Mosquito adults are small, flying, midgelike insects. Female mosquitoes can be differentiated from similar insects by the presence of a long slender proboscis that is adapted for piercing skin and sucking blood, and long slender wings that are covered with small scales. Male mosquitoes have scale-covered wings, but their probosces, or beaks, are shorter and thicker than the females’, and are adapted for sucking plant juices and other sources of sugar rather than blood.
In the immature stages, called larvae or wigglers, mosquitoes are usually black or dark brown and occur in nonmoving or nearly still water. Most mosquito larvae have a distinctive siphon or air tube at the rear of their bodies. The next stage is the pupal stage; pupae, called tumblers, are also aquatic and are small, roundish forms, usually black in color.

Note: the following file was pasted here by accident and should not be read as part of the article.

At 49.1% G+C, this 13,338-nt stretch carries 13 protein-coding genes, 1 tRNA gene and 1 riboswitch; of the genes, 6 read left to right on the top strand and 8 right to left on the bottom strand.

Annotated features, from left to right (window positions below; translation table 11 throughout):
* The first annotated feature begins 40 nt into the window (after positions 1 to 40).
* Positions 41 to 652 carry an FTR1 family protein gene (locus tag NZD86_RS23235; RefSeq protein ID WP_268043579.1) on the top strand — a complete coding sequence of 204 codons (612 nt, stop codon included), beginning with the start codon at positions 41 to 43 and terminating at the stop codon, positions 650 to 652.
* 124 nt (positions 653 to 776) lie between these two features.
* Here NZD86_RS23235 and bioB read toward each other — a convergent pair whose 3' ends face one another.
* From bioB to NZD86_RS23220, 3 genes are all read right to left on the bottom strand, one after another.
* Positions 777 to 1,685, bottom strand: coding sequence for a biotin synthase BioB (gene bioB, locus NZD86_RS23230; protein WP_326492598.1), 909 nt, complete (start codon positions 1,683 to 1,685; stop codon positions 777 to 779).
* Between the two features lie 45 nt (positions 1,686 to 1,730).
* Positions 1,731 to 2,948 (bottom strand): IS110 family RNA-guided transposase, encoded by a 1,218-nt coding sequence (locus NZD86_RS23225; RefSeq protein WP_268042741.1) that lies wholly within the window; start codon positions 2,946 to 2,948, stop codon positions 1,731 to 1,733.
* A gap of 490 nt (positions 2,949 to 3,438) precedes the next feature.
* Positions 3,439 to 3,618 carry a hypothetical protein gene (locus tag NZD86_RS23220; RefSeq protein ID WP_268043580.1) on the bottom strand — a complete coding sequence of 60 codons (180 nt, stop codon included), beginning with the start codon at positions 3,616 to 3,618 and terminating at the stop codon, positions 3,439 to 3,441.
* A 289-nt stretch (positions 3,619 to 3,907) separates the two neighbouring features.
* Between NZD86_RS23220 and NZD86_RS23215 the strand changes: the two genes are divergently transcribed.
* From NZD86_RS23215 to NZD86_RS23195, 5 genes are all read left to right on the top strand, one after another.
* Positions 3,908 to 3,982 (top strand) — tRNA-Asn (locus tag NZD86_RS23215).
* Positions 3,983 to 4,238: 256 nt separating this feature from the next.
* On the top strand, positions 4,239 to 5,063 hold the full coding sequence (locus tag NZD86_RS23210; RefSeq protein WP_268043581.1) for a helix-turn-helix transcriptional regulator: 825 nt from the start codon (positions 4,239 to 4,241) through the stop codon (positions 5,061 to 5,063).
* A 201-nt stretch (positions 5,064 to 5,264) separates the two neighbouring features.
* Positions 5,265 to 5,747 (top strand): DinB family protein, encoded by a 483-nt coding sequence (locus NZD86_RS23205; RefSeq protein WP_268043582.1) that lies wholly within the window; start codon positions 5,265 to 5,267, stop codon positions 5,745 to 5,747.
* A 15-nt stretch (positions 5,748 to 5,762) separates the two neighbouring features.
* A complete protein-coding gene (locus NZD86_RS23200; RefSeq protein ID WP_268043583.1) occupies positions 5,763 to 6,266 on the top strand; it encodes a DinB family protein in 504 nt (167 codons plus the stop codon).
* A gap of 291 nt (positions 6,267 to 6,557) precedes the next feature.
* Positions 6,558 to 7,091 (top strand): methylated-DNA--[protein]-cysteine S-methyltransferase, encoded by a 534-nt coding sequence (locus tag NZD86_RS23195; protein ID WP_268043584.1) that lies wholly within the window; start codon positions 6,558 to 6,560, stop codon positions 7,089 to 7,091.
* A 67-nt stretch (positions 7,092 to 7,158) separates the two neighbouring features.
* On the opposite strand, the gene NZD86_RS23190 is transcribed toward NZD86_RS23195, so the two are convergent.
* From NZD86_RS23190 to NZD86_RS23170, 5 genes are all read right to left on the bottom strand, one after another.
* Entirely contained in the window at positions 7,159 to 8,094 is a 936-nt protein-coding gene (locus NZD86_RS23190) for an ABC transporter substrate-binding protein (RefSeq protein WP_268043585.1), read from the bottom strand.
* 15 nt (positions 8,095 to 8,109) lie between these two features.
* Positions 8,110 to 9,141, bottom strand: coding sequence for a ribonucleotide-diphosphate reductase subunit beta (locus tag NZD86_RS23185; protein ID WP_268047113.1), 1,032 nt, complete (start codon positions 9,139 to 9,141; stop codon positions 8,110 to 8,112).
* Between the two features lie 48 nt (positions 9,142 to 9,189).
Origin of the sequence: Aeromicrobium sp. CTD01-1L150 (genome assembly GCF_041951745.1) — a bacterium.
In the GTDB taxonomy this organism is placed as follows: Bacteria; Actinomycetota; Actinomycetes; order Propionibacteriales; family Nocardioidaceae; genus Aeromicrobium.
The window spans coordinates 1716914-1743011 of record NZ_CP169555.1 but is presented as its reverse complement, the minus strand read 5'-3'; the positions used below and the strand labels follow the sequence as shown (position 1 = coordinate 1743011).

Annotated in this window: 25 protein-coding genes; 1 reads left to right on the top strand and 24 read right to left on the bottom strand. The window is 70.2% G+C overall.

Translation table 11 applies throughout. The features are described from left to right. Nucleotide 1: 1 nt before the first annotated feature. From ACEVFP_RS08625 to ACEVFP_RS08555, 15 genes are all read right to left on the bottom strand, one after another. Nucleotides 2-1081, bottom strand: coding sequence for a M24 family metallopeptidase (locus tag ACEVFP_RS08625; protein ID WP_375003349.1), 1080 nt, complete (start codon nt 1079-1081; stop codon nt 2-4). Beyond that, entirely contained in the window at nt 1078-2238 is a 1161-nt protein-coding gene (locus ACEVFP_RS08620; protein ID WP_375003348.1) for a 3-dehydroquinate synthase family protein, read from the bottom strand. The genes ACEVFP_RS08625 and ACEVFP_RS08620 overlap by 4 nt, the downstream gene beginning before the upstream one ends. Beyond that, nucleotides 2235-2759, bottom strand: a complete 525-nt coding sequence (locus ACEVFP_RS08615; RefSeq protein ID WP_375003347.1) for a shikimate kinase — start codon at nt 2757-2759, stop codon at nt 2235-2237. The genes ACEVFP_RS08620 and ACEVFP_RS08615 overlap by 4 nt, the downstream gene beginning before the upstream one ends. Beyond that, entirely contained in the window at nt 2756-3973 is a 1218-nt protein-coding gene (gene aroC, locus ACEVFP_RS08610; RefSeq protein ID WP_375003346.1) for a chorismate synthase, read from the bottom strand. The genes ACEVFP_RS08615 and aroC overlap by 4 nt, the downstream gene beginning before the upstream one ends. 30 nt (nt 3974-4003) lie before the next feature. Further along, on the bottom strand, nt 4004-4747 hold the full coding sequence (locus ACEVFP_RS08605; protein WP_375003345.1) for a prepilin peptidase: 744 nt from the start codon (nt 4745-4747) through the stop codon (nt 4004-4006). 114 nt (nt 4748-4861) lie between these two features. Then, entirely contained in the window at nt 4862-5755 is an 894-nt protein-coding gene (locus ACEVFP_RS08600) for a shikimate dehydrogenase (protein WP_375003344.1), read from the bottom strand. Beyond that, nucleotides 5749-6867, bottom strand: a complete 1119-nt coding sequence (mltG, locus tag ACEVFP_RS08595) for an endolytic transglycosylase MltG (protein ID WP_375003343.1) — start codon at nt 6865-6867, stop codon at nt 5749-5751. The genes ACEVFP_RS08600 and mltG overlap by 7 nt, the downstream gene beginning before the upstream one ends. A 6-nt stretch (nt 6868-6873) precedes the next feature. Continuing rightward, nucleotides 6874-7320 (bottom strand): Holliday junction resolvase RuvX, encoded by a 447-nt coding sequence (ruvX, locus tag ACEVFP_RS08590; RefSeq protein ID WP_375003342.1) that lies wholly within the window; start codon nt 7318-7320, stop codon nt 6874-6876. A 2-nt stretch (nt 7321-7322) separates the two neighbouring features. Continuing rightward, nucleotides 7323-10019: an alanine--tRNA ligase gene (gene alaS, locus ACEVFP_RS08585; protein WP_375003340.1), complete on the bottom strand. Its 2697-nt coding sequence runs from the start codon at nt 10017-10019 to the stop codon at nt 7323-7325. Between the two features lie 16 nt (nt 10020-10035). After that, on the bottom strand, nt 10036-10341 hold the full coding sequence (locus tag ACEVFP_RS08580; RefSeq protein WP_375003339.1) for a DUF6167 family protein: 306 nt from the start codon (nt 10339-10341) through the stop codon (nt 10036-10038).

Mosquito control is accomplished by searching out mosquito larvae in standing water and treating the water with a material that kills the larvae. Many materials currently in use are biological or physical in origin and are highly specific for mosquitoes, with little or no effect on other organisms.
Mosquitoes found inside a building have entered from the outside in almost all cases. Therefore, barriers preventing access to the building are the first line of defense. Cracks around windows and doors where mosquitoes may enter should be sealed. Well-fitted screens will also limit their access to buildings.